In our latest Guest Blog, we turn to the expertise of Giles Woolfson – a specialist in employment law accredited by the Law Society of Scotland and, importantly for us, one of the country’s leading minds in workplace mediation. Here, he offers his insight into how mediation works, what it offers and when it’s the right time to use it.
More and more people are talking about workplace mediation. However, even though businesses, HR professionals and employees know the word and have a rough idea what it means, there is generally a lack of understanding as to what is actually involved and when it can be put to greatest effect within the workplace.
Organisations will usually have formal disciplinary and grievance procedures. They are often the first port of call for problems within the workplace. It is important to ensure these procedures exist. However, very often these procedures will not be the best or most effective way for a workplace issue to be resolved.
Let’s take the example of a female employee who feels she is being bullied and harassed by her male colleague. When an allegation of bullying is made, the response from the employer will usually be to invoke a formal investigation, whether as part of a grievance process or disciplinary process. That is not an unreasonable approach to take, given that any allegation of bullying must be taken very seriously. However, different employees will have different perceptions of particular events which have taken place.
When employees are involved in a formal process they inevitably take defensive and entrenched positions. Disciplinary and grievance processes are adversarial. It will be up to somebody else to decide who is right and who is wrong. This could have serious consequences if an employee is dismissed. In other cases the ongoing working relationship after the procedure has concluded will still be damaged and in many cases unworkable.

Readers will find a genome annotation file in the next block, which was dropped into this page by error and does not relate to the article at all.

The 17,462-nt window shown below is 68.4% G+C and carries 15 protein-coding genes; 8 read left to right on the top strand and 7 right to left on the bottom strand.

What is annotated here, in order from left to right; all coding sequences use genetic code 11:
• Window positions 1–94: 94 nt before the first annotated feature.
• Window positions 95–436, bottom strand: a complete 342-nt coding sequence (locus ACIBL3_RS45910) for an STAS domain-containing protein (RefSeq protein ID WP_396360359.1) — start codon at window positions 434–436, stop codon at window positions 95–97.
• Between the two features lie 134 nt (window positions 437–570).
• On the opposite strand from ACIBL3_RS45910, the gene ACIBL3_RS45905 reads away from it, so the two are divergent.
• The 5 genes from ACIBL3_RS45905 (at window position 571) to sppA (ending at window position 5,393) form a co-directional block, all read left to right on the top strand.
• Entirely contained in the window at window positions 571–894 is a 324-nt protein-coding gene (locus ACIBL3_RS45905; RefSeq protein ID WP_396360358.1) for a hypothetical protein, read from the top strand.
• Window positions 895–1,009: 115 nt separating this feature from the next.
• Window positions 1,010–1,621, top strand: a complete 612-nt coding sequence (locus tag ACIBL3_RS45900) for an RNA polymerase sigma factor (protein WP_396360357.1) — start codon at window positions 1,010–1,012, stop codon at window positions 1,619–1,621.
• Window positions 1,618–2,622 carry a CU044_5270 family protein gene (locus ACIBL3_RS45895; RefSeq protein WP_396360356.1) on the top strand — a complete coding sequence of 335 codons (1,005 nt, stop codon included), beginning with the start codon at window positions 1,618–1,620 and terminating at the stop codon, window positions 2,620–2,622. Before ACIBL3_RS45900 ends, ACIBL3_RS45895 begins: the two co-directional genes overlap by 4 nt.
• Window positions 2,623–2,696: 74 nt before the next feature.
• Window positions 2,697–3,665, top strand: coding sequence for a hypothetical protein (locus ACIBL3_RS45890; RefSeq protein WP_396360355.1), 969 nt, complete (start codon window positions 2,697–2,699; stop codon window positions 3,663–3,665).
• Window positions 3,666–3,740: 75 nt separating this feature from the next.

So, how does workplace mediation differ from formal procedures? There are two key differences. The first is that during mediation the employees meet with and speak with each other directly. It is no longer an adversarial process. They have a unique opportunity to speak with each other and tell each other face to face what they want to say. This doesn’t happen in other procedures. Direct communication allows people to speak honestly with each other. This in turn significantly increases the prospect of the two employees having a better understanding of how they have got to that point and where the difficulties have arisen from.
The second key difference between mediation and formal procedures is confidentiality. An integral part of mediation is the fact that employees speak with each other in the strictest of confidence. Anything said during the mediation is not to be referred to outwith the mediation. This allows the employees to speak freely. They speak with each other, in the knowledge that what they say will not subsequently be used against them.
The mediator is also bound by confidentiality and will have had no prior involvement with the employees or the dispute itself. The mediator will establish trust with the employees and help to ensure that what each person is saying is being properly understood. The mediator will identify areas where they agree with each other, and sometimes the employees will realise that the underlying reason for their conflict is in fact some other person or event over which neither of them had any control. The reasons for conflicts beginning in the first place are often missed in more formal procedures. Mediation allows those underlying reasons to be uncovered.
Mediation will not be appropriate for every workplace dispute. Sometimes it will be necessary to take disciplinary action. Sometimes it will be necessary to follow through with a grievance process. Each situation is different. However, mediation is an option which can usefully be considered as one way in which difficult working relationships can be resolved at an early stage. It can also be very effective after a formal procedure has been concluded and the difficulties still exist.
Giles is a workplace mediator and an accredited specialist in employment law. He tutors in mediation for the Diploma in Legal Practice at the University of Strathclyde, and also tutors in mediation for the Department of Human Resource Management. You can find further information at www.workplacemediation-scotland.com